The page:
I reviewed this week’s Vinyl for Rolling Stone. I actually liked it quite a bit, because it’s willing to buck tradition and be crazy rather than grim, but this was an aspect of the show I wanted to hash out.
Devon goes to visit her old friend Andy Warhol, with a silkscreen of herself in tow. As he shoots her with his new video camera, their playful banter turns serious when he realizes he’s being prodded to sign the painting so that she can sell it. The dance company she oversees up in Connecticut, the last vestige of her old bohemian lifestyle, needs the money. “I can get a brush and sign it. That way they’ll buy it,” he tells her as she chokes back tears, before adding a joke to put her at ease: “You want me to sign your dress? They’ll buy that too.”
It’s a killer scene for several reasons. One is John Cameron Mitchell ofHedwig and the Angry Inch fame, who plays the great pop-art painter. His Warhol, as others have pointed out, is an altogether warmer and more charming figure than the shock-topped zombie we’re accustomed to seeing in films. (Wouldn’t he have to be, given that his entire business model as a superstar artist was knowing everyone?) In Mitchell’s hands, the Pop Art godhead is a people person, immediately intuiting the real reason for Devon’s visit and becoming quietly defensive. Then when he senses how desperate she truly is, he responds by helping her out.
But the scene is a standout primarily for how it’s shot. Courtesy of the episode’s director, Mark Romanek — whose influential music videos include Nine Inch Nails’ “Closer,” Johnny Cash’s “Hurt,” and Jay Z’s “99 Problems”— we see Devon primarily through Warhol’s camera, via either a nearby video monitor or POV shots from behind the lens itself. The living, breathing woman is out of focus, as is her silkscreen simulacrum; even the picture on the monitor is grainy. Andy’s questions become more like an interrogation designed to draw the truth out; Devon’s responses read like a performance playing positivity toward the camera. The setup emphasizes the fluidity of what she’s saying, the reduction of a former Factory luminary to a blurry memory of what she used to be. It’s thoughtful, carefully considered work, both verbally complex and visually stunning.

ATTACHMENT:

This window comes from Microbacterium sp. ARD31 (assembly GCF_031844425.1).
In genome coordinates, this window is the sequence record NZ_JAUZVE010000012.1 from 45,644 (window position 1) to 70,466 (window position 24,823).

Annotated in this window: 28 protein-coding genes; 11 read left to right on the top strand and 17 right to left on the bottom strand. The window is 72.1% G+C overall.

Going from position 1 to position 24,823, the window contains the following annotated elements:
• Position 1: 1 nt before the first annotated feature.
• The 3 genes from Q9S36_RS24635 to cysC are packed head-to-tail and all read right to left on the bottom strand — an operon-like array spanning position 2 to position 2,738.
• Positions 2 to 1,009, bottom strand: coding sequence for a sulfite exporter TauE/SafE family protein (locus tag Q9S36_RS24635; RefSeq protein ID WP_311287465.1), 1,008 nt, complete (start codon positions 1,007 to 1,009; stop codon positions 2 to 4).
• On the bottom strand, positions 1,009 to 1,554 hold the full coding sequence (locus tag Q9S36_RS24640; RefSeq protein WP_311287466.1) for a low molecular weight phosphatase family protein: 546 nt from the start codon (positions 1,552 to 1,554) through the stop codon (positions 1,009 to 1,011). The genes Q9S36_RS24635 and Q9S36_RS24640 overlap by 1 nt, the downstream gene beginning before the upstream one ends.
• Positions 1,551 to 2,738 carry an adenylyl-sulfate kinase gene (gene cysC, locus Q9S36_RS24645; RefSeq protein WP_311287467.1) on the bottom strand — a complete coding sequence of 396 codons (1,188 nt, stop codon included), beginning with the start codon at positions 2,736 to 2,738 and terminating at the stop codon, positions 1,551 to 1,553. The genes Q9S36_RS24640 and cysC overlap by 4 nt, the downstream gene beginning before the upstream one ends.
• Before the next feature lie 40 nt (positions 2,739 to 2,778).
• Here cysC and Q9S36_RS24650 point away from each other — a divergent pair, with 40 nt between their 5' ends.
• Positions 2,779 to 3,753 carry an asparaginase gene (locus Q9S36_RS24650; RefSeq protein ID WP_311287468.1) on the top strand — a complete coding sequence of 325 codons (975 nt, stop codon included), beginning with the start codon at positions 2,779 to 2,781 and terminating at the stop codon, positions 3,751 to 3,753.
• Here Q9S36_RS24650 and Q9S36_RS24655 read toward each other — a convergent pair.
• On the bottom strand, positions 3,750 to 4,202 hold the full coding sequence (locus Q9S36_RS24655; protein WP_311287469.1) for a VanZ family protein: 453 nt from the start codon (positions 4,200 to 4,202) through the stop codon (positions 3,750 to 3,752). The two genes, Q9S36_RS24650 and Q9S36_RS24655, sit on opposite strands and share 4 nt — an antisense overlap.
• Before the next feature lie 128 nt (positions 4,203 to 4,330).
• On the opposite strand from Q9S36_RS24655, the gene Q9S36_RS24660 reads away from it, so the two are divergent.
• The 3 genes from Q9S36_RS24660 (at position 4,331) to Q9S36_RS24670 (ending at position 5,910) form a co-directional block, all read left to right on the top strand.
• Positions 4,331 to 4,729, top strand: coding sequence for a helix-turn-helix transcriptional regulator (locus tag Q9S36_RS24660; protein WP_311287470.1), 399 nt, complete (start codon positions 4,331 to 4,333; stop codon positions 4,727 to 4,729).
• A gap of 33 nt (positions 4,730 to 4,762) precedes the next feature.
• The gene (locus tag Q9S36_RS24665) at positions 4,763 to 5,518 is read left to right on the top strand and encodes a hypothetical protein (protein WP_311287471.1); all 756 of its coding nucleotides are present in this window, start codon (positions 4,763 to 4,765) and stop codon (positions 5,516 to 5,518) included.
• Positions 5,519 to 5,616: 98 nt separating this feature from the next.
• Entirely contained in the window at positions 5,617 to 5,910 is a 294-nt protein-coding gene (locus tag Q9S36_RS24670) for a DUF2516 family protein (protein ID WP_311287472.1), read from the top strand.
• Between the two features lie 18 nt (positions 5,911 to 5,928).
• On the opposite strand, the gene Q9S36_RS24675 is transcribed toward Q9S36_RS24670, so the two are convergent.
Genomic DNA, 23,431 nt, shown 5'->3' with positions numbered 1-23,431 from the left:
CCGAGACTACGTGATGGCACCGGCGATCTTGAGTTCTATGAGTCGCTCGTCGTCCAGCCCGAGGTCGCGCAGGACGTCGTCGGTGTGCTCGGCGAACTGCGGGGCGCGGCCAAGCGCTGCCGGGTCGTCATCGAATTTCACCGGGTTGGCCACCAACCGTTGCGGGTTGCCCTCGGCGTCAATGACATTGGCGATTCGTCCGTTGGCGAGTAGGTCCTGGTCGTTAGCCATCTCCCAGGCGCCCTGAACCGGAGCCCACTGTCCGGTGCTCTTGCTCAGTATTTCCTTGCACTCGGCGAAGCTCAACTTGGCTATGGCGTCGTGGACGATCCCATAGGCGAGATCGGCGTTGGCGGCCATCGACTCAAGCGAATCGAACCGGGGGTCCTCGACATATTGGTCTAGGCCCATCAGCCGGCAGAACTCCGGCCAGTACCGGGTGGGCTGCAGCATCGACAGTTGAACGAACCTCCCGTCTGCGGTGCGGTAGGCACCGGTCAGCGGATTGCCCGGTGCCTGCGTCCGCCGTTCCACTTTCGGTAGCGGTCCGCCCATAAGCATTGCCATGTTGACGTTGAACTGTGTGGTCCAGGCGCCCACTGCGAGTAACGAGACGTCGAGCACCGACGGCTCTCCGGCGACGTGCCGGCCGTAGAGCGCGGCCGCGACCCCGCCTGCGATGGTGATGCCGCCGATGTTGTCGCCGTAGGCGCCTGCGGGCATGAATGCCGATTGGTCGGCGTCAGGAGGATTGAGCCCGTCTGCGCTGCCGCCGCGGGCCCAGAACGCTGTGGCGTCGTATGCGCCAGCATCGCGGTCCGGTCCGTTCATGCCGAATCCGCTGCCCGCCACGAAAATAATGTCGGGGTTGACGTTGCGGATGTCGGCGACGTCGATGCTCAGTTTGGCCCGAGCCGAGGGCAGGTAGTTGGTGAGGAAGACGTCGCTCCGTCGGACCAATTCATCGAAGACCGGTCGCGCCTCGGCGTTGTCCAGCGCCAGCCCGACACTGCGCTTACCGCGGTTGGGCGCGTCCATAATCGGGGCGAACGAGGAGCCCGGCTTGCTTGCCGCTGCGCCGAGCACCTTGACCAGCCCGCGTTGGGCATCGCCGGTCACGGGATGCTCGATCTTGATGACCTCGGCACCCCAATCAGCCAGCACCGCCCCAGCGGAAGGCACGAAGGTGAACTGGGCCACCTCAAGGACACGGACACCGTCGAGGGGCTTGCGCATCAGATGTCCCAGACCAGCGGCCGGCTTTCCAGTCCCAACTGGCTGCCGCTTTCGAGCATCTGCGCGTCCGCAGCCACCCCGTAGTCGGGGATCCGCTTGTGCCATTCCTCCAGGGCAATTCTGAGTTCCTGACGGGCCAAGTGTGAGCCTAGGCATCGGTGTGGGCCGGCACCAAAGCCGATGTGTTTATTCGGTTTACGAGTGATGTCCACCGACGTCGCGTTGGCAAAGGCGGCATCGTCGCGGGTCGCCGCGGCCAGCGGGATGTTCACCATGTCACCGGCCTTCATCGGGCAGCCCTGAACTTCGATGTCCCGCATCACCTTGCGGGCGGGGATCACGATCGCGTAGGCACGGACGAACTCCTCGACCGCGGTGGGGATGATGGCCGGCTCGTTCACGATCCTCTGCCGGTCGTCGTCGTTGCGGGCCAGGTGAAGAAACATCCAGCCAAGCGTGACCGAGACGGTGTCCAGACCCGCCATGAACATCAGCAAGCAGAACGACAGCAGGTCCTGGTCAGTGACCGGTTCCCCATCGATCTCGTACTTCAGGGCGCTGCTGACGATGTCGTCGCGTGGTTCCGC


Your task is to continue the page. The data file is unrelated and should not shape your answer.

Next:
Best Actor, 1967
Warren Beatty (Bonnie and Clyde), Dustin Hoffman (The Graduate), Paul Newman (Cool Hand Luke), Rod Steiger (In the Heat of the Night – winner), Spencer Tracy (Guess Who’s Coming to Dinner?)
Meet the New Hollywood — most definitely not the same as the Old Hollywood. With Warren Beatty’s nomination for a celebrity criminal and Dustin Hoffman’s arrival as a new kind of leading man, the kids were taking over. Even Paul Newman’s nod came for playing a consummate rebel. Of course, the nominations for Tracy (posthumously; he died days after completing the role) and eventual winner Steiger, both portraying fiery but ultimately wise patriarchs in movies about the hot-button issue of race, were the dream factory’s way of showing the olds were alright. (Note that their mutual costar, Sidney Poitier, went shamefully unacknowledged even in the Supporting Actor category.)
Yes, it’s early yet, and maybe there will be more to these women revealed in future episodes. But it’s 2016, folks. Prestige drama’s “wife problem” is an issue of long standing, and giving the females in these bad boys’ lives something interesting to do — even if it’s constrained by the sexism of the time — is hardly asking the a writers’ room to split the atom. This show has enough faith in its musical message to allow us to laugh about it. Hopefully, it will display an equal commitment to its characters by taking all of them seriously.
This week’s Vinyl was a mixed bag, with a welcome sense of humor about Richie’s rock’n’roll salvation and a pro-forma lonely-wife storyline sitting uncomfortably side by side. I wrote about it for Rolling Stone.
Even a record that’s a start-to-finish stone classic has one or two standout tracks that sum up the whole blessed thing: your “Stairway to Heaven” or, say, your “Drunk in Love.” And in the pilot episode of Vinyl, — the Martin Scorsese–directed, Mick Jagger–produced Seventies NYC rock drama fromBoardwalk Empire creator Terence Winter — a pair of scenes distinguish themselves from the pack. In the first, a coked-up, bottomed-out record exec named Richie Finestra (Bobby Cannavale) rapturously watches the New York Dolls deliver a performance of “Personality Crisis” so blistering it literally brings down the house. In the second, Finestra and industry sleazebag Joe Corso (portrayed by real-life ex-cop and frequent Scorsese collaborator Bo Dietl) take a radio mogul played by Andrew “Dice” Clay and bash his skull in on-screen.
Based on this initial episode, in other words, this show is not going to make converts out of skeptics. Vinyl is for Horror City nostalgia buffs and people predisposed to belief in the healing power of rock & roll. It’s for music nerds who’ll flip out equally for cameos by golden god Robert Plant, his maniac manager Peter Grant, and hip-hop progenitor DJ Kool Herc … all on the same night! It’s for those pop scholars who’ll catch references to both perpetual also-rans the Good Rats and soft-rock punchlines England Dan and John Ford Coley. And it’s also for the kind of Scorsese fans who’ll recognize a scene’s doo-wop-soundtracked mafia meeting as a GoodFellasdescendant and who crave first-person voiceover narration like Jordan Bellfort jonesed for quaaludes.
So is it for you? You may think you know the answer already. But don’t be so sure.